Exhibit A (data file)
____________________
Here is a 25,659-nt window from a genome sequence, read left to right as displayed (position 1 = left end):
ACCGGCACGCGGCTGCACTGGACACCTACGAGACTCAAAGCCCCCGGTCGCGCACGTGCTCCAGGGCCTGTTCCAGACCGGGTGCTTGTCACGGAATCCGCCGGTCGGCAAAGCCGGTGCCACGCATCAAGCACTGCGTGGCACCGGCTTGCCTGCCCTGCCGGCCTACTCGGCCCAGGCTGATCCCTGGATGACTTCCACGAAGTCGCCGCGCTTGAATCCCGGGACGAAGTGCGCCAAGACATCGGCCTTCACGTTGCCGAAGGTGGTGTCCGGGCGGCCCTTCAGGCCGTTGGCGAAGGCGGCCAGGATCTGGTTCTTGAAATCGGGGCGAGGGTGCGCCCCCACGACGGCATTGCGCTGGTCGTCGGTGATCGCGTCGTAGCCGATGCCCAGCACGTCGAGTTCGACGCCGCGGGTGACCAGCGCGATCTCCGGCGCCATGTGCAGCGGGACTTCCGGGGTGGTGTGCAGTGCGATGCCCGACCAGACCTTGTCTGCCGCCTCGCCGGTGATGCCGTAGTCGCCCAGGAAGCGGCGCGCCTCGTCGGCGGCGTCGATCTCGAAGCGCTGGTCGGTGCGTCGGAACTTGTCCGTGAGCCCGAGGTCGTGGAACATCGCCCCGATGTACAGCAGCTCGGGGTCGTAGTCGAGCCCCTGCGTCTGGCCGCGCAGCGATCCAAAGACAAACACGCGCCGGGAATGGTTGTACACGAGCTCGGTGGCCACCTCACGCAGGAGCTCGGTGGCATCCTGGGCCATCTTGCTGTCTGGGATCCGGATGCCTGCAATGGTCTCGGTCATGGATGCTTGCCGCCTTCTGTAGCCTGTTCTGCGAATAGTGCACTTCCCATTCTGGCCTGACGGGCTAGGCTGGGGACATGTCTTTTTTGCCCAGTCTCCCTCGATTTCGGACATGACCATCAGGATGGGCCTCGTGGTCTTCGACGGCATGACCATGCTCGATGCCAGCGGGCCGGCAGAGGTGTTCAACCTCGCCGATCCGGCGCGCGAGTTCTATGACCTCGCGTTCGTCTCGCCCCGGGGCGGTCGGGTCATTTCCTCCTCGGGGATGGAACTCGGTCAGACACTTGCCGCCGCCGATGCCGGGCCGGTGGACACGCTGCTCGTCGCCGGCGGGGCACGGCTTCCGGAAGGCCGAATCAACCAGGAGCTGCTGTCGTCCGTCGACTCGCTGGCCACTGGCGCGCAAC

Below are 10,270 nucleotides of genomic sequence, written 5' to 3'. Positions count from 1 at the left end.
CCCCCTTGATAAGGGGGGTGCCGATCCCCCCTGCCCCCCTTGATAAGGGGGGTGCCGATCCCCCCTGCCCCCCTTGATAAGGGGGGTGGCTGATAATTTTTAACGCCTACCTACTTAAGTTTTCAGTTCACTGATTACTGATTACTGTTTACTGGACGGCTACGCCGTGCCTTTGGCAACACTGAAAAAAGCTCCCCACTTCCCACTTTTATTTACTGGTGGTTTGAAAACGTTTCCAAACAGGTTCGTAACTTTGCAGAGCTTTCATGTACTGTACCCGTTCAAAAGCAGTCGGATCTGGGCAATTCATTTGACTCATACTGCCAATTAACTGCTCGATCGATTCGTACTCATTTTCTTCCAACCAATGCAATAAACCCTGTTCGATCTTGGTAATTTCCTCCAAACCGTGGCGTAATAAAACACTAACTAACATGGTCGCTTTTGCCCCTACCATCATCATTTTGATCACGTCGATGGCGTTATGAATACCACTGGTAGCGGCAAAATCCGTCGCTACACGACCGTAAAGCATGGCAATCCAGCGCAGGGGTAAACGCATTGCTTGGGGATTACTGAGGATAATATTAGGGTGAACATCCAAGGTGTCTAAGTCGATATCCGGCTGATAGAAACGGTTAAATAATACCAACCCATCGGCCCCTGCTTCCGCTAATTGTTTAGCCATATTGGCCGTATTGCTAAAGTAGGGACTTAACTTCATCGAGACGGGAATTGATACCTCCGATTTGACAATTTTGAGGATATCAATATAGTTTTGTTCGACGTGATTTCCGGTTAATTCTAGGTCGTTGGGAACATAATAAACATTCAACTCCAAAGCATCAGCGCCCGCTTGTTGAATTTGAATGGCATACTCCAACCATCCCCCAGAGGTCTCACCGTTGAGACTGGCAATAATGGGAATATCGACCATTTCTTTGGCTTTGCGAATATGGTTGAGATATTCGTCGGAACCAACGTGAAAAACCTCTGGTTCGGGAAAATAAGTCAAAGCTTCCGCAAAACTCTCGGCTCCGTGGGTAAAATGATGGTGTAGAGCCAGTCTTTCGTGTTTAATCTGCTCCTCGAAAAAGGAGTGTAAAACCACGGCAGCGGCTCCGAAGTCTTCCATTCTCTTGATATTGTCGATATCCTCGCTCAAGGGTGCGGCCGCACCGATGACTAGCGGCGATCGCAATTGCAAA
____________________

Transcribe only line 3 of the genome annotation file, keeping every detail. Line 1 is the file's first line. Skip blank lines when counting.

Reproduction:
Below are 10,270 nucleotides of genomic sequence, written 5' to 3'. Positions count from 1 at the left end.